A Spin Through History at the Milwaukee Mile

Thanks to Steve Smith of the Hollander Benelux Racing Team for this report from Saturday’s Velocause Milwaukee Mile Crit at the race track at State Fair Park. Anyone remember the last time Wisconsin Cycling Association held a bike race at the track? I believe this is the first time they used the infield to lengthen the course to 1.9 miles. The old races were just on the 1 mile banked oval. It was great to have racing back on the track and with the awesome viewing from the grand stands, the huge paddock area to set up tents, and the power of a checkered flag at the finish, this race has the potential to turn into a really fun spectating event.

The Masters 3-4 group lined up at the start in the famous race track.

After moving to Wauwatosa more than 10 years ago, I came to expect an odd “equinox” that coincided with warmer weather. Echoing over the tree tops would come long groaning stanzas in a rondo between a jet liner at take off and a jack hammer convention. I soon learned that it was the auditory detritus from the Milwaukee Mile at State Fair Park, more than 5 miles away.

Typical Steve, all smiles, whether he is commuting to his 9 to 5 at Rockwell Automation, cheering his kids on in soccer or bumping shoulders in a crit.

Over time, I could discern between Indy Car races and NASCAR events; tire testing or “real” race events. Obnoxious though it may have been, reading the newspaper accounts of the events and the revered history drivers placed on the 1 mile oval, I came to respect its designation as the “oldest racetrack in the country.”

So, when the Wisconsin Cycling Association announced its 2013 schedule including the Milwaukee Mile, the proximity to home made it an irresistible addition to my (dramatically shrinking) race calendar.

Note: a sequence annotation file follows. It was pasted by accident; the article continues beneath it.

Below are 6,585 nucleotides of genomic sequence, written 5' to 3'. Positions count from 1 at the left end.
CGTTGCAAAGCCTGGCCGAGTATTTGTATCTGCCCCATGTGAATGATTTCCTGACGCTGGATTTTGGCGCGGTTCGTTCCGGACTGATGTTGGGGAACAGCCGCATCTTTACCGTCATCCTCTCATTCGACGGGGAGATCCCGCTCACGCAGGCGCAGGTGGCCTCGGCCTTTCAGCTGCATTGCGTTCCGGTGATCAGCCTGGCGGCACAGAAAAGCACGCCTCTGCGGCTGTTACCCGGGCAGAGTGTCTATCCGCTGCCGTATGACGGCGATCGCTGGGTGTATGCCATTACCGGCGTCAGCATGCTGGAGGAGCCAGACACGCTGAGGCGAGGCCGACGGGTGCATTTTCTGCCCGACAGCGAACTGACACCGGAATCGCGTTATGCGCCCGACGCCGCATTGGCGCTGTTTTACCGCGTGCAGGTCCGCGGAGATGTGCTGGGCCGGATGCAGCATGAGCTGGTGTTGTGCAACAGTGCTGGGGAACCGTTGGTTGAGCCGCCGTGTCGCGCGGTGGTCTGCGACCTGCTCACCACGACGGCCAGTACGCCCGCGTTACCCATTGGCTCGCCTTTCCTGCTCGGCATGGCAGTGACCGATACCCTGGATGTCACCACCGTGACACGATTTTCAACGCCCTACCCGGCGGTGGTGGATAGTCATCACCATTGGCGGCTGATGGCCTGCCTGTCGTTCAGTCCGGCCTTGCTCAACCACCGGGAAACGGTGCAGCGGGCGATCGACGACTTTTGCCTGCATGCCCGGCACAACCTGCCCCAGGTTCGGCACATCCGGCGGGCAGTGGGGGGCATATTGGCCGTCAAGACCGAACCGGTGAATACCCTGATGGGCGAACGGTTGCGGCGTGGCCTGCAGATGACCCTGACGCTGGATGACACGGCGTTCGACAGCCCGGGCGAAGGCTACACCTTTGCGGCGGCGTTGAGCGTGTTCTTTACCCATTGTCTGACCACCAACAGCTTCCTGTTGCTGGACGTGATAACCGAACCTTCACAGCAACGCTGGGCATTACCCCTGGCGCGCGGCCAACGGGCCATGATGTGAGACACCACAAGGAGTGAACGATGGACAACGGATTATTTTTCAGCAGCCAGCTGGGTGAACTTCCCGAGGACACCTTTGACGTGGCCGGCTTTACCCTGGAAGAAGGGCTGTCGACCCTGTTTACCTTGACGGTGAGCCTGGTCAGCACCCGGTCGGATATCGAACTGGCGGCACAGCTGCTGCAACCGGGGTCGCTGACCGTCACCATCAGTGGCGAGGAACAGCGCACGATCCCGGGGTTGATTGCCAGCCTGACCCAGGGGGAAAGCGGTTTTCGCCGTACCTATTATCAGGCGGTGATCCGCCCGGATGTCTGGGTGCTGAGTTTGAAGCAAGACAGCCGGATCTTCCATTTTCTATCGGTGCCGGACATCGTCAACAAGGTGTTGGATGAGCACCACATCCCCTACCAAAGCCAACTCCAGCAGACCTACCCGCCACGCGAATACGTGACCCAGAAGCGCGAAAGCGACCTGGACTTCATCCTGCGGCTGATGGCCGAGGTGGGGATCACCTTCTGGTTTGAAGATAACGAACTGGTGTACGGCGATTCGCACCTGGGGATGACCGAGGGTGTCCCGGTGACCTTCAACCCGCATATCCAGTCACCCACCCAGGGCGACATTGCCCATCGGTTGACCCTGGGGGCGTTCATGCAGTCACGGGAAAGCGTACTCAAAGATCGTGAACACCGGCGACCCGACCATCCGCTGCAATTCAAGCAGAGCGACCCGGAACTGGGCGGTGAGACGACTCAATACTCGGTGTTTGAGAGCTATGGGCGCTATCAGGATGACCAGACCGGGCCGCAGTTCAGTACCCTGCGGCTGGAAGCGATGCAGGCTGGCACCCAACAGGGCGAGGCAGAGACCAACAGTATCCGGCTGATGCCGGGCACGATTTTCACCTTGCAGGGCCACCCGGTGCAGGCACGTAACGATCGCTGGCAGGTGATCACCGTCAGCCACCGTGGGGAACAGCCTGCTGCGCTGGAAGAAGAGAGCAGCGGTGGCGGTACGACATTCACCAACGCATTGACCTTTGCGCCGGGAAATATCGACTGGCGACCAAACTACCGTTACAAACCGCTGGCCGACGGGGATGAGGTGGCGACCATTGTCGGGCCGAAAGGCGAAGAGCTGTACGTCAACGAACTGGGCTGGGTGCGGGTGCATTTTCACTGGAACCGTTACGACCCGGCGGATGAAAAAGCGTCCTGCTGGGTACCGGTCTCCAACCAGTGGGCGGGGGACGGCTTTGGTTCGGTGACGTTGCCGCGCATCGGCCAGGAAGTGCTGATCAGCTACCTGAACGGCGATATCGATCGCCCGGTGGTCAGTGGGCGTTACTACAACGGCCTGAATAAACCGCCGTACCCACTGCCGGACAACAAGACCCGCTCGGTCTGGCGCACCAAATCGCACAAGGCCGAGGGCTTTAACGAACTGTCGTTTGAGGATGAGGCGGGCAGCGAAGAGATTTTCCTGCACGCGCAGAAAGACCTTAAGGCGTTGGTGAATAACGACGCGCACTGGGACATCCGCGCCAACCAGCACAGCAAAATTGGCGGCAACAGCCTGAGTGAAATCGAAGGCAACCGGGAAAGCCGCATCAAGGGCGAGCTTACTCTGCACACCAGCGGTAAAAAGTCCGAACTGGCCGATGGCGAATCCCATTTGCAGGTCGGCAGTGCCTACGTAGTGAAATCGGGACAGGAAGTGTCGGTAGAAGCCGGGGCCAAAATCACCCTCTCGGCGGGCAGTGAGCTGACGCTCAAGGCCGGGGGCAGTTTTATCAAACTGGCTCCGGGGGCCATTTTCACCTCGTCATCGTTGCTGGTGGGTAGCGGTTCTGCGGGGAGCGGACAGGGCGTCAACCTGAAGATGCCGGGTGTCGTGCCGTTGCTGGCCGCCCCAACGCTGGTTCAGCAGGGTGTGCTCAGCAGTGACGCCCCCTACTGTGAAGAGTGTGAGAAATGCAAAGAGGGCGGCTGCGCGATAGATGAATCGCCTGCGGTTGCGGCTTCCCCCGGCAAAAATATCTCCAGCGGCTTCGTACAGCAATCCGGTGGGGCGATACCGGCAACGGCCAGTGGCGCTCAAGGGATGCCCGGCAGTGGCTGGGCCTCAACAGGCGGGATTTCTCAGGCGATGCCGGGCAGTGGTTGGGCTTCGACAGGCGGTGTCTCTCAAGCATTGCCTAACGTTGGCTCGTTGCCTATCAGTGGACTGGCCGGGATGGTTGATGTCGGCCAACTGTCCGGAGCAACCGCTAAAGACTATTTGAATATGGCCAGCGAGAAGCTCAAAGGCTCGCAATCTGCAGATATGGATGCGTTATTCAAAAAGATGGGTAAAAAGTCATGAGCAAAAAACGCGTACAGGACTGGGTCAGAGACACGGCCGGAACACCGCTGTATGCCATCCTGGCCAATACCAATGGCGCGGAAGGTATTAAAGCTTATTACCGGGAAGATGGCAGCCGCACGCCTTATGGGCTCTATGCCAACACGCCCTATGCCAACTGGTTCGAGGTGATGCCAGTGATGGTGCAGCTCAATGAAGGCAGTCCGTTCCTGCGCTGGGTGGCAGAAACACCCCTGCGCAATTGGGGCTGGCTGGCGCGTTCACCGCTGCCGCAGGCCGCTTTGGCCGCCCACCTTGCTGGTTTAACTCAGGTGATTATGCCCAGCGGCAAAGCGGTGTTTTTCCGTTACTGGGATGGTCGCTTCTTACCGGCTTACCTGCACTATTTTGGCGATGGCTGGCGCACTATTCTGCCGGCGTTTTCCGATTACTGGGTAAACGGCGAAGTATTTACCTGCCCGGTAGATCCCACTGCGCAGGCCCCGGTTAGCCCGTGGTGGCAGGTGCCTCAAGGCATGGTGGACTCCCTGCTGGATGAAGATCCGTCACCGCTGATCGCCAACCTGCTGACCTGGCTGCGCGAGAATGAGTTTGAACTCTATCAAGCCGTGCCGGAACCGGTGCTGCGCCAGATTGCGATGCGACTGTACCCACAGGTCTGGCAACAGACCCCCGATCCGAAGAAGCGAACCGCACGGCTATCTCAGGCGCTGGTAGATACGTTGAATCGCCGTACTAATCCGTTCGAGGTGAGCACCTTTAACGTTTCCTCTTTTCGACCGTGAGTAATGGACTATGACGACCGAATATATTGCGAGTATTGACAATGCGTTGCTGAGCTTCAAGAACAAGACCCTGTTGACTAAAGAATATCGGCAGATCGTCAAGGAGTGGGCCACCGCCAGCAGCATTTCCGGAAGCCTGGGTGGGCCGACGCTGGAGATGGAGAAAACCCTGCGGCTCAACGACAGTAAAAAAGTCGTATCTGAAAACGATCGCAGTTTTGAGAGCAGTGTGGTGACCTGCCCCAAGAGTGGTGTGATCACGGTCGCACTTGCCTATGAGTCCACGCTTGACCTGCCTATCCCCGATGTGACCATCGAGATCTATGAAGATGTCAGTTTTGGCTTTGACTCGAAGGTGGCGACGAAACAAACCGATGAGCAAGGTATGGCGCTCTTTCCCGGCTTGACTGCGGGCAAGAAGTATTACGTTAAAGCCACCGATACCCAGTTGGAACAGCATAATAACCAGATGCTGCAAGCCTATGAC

In the thick of it.

Not all wide straightaways and big banks, the infield offered a chance for the racers to test their cornering abilities. Photo courtesy Darren Hauck.

Riding to the venue, versus loading up a car, picking up fellow racers, stopping for bio breaks et. al., kindled an Italian vibe. Like riding from Milan to Bergamo. The simplicity of loading up a messenger bag with various race stuff, and pedaling 20 minutes afield helped set a mood.

Rolling silently through a dark tunnel under the stands and up onto the daylight of the infield and track, pushed the pedal to the floorboard for atmosphere. The stands, set for 45,000, sat in eerie silence save for the ghosts of delirious fans cheering on everything from horse racing (back in the 1800s), on up to dirt track racing (1950s) and even a Packer game or two (1960s).  A turn around the oval showed scars of battle: massive skid marks running up into huge divots gashed along the walls.

Jennifer Picciolo of IS Corp powers her way onto the podium with this second place finish in the Women’s Cat 4 race.

Mike Froh of Team Velocause pulls off the win in the Master’s 3/4 race. Better luck next time Steve!

The race (Masters 3-4 category), running on a modified road course stretching almost 2 miles, generated the excitement of speeding down the finishing straight lap after lap. The large pack mimicked the action in a NASCAR event, save for the fact that it was lycra clad racers on two wheels “trading paint.” I push a modest 350 watts out of turn four compared to Indy cars 520 kW (~700 horse power). And my sprint into the finish might top out at 40mph while 40-year-old  Dario Franchitti, manages to average about 168 mph in his Honda IZOD Indy Car. The reality of 60+ competitors almost silently plying a course that, filled with four-wheeled “horseless buggies”, would create a ruckus heard five miles away was surreal.